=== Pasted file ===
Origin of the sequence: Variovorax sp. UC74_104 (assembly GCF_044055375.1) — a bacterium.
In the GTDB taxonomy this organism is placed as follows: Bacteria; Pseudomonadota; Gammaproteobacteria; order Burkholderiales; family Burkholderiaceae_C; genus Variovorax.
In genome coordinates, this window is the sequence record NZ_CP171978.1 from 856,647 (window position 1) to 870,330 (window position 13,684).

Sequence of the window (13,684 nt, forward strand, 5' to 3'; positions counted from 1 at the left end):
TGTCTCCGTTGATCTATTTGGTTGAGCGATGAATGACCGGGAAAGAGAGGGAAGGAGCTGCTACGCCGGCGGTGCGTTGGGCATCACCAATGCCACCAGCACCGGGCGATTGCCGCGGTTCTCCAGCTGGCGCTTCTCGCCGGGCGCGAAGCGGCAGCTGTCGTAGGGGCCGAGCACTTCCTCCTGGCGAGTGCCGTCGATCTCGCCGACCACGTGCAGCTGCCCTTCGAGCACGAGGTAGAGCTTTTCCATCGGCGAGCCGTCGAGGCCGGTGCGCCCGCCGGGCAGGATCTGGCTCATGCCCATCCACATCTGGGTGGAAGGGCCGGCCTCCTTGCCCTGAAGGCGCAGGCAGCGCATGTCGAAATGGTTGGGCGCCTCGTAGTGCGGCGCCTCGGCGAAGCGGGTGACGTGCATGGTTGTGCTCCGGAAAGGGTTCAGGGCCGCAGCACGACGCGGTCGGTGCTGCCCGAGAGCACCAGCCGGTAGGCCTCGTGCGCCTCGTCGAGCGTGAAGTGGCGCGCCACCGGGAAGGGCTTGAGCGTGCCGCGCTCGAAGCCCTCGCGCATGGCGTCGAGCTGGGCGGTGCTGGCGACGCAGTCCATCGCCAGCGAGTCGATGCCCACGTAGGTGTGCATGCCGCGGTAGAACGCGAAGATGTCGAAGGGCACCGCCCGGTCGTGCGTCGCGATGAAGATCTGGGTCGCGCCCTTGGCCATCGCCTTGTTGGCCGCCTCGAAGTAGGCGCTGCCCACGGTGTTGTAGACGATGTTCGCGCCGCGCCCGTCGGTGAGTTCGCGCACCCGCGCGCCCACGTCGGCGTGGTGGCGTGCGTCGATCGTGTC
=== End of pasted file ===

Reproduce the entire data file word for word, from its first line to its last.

Origin of the sequence: Variovorax sp. UC74_104 (assembly GCF_044055375.1) — a bacterium.
In the GTDB taxonomy this organism is placed as follows: Bacteria; Pseudomonadota; Gammaproteobacteria; order Burkholderiales; family Burkholderiaceae_C; genus Variovorax.
In genome coordinates, this window is the sequence record NZ_CP171978.1 from 856,647 (window position 1) to 870,330 (window position 13,684).

Sequence of the window (13,684 nt, forward strand, 5' to 3'; positions counted from 1 at the left end):
TGTCTCCGTTGATCTATTTGGTTGAGCGATGAATGACCGGGAAAGAGAGGGAAGGAGCTGCTACGCCGGCGGTGCGTTGGGCATCACCAATGCCACCAGCACCGGGCGATTGCCGCGGTTCTCCAGCTGGCGCTTCTCGCCGGGCGCGAAGCGGCAGCTGTCGTAGGGGCCGAGCACTTCCTCCTGGCGAGTGCCGTCGATCTCGCCGACCACGTGCAGCTGCCCTTCGAGCACGAGGTAGAGCTTTTCCATCGGCGAGCCGTCGAGGCCGGTGCGCCCGCCGGGCAGGATCTGGCTCATGCCCATCCACATCTGGGTGGAAGGGCCGGCCTCCTTGCCCTGAAGGCGCAGGCAGCGCATGTCGAAATGGTTGGGCGCCTCGTAGTGCGGCGCCTCGGCGAAGCGGGTGACGTGCATGGTTGTGCTCCGGAAAGGGTTCAGGGCCGCAGCACGACGCGGTCGGTGCTGCCCGAGAGCACCAGCCGGTAGGCCTCGTGCGCCTCGTCGAGCGTGAAGTGGCGCGCCACCGGGAAGGGCTTGAGCGTGCCGCGCTCGAAGCCCTCGCGCATGGCGTCGAGCTGGGCGGTGCTGGCGACGCAGTCCATCGCCAGCGAGTCGATGCCCACGTAGGTGTGCATGCCGCGGTAGAACGCGAAGATGTCGAAGGGCACCGCCCGGTCGTGCGTCGCGATGAAGATCTGGGTCGCGCCCTTGGCCATCGCCTTGTTGGCCGCCTCGAAGTAGGCGCTGCCCACGGTGTTGTAGACGATGTTCGCGCCGCGCCCGTCGGTGAGTTCGCGCACCCGCGCGCCCACGTCGGCGTGGTGGCGTGCGTCGATCGTGTC